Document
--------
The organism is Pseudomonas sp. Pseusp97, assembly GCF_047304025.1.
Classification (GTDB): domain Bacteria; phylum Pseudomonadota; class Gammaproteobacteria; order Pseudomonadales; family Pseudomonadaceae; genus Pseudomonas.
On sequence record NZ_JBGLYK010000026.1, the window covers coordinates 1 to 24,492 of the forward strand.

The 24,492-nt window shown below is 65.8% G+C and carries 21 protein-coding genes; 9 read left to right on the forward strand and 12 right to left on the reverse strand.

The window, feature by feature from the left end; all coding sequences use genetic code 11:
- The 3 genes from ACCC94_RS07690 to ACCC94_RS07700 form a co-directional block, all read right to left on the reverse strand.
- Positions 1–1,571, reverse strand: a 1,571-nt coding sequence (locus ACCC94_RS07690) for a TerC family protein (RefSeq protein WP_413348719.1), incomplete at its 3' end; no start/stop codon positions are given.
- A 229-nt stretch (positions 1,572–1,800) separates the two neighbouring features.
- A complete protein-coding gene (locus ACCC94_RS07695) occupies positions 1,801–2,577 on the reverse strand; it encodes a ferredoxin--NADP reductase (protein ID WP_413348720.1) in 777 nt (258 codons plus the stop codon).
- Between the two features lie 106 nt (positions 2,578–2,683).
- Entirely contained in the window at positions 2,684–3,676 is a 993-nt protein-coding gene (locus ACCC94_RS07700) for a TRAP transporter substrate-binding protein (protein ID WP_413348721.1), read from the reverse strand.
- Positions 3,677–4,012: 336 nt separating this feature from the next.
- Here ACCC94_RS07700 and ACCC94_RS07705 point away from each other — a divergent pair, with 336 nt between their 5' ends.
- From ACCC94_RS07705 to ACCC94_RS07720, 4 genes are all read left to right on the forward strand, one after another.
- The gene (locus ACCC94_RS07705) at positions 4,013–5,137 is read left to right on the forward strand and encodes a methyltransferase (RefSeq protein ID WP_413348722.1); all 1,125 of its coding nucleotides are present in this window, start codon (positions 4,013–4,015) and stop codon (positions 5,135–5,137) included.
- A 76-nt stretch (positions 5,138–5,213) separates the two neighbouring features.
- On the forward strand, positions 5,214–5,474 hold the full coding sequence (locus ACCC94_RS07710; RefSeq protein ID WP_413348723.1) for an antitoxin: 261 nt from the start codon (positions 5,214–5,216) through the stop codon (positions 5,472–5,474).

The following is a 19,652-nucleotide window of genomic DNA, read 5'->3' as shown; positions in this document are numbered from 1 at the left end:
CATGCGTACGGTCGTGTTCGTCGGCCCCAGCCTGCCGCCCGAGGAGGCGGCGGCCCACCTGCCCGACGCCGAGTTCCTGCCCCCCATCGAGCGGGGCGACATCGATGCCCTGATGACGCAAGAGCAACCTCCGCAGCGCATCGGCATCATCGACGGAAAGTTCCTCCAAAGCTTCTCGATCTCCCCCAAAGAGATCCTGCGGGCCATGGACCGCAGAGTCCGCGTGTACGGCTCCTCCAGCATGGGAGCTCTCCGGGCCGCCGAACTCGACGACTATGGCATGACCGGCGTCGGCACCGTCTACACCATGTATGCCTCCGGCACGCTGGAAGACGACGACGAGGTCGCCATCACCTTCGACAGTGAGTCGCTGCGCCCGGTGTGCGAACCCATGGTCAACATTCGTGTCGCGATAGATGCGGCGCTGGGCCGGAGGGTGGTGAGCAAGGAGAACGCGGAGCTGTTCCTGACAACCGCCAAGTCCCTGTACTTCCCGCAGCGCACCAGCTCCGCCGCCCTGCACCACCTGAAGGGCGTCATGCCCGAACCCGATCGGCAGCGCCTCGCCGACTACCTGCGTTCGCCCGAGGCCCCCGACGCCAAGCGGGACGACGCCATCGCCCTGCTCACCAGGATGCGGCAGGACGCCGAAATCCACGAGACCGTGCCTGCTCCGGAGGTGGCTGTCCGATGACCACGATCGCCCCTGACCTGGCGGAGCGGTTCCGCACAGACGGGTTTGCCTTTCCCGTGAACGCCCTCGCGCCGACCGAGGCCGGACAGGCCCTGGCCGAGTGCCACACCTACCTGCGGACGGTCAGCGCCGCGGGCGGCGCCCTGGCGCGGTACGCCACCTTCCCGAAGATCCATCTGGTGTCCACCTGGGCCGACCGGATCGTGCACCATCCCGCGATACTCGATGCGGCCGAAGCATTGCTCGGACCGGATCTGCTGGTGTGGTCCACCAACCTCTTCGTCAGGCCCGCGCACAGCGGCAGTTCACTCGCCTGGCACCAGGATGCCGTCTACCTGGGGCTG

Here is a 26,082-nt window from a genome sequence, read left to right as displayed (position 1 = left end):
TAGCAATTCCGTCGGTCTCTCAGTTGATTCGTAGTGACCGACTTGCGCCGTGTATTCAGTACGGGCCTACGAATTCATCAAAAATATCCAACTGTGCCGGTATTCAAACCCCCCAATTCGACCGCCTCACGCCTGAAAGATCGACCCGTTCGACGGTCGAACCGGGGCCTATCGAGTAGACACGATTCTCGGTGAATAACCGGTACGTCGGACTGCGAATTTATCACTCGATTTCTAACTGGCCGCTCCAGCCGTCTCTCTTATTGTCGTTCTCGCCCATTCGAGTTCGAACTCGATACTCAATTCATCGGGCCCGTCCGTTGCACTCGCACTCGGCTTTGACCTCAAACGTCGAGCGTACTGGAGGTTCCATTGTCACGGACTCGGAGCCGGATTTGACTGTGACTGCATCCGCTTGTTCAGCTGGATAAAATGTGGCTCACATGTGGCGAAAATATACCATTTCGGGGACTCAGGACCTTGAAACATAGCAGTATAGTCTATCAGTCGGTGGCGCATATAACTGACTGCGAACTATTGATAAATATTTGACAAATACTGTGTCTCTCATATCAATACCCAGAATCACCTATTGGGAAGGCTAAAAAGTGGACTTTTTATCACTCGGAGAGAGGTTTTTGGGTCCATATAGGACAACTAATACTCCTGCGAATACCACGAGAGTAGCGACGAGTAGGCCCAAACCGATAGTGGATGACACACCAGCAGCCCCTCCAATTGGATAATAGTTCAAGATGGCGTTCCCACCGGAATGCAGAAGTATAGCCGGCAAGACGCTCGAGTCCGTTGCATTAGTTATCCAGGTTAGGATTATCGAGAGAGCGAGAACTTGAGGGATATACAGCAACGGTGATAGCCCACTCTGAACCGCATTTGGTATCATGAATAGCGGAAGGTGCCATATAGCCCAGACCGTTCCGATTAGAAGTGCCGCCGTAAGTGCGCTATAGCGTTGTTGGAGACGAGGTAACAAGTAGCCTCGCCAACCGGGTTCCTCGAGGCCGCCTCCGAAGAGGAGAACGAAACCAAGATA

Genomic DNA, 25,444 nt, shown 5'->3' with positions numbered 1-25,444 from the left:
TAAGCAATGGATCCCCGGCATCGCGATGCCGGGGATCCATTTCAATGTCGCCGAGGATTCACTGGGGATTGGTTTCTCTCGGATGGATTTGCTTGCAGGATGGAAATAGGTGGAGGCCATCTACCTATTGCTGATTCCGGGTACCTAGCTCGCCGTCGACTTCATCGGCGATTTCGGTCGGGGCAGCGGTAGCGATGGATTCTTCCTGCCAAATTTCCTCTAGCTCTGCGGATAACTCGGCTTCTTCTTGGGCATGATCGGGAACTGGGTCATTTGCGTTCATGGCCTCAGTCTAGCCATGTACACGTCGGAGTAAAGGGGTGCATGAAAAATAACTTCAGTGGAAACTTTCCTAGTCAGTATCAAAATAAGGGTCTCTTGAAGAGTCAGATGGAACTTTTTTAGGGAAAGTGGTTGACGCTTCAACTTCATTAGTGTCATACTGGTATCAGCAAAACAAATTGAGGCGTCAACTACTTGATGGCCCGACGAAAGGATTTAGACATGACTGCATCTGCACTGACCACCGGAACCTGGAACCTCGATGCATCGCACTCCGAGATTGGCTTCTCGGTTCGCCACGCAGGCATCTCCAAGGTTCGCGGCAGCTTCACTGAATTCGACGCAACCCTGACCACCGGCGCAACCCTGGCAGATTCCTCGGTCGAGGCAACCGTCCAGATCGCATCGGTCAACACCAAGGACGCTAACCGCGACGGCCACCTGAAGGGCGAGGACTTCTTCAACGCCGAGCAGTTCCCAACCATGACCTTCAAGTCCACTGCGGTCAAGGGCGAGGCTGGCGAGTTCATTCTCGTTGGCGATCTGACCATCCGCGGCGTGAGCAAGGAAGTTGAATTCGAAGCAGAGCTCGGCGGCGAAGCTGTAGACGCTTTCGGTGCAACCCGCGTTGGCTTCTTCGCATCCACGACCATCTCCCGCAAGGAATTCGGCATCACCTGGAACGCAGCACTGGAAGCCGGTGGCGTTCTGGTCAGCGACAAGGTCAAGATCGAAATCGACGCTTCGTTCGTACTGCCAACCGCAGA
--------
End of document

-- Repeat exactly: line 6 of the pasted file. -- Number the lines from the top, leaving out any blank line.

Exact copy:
- The 3 genes from ACCC94_RS07690 to ACCC94_RS07700 form a co-directional block, all read right to left on the reverse strand.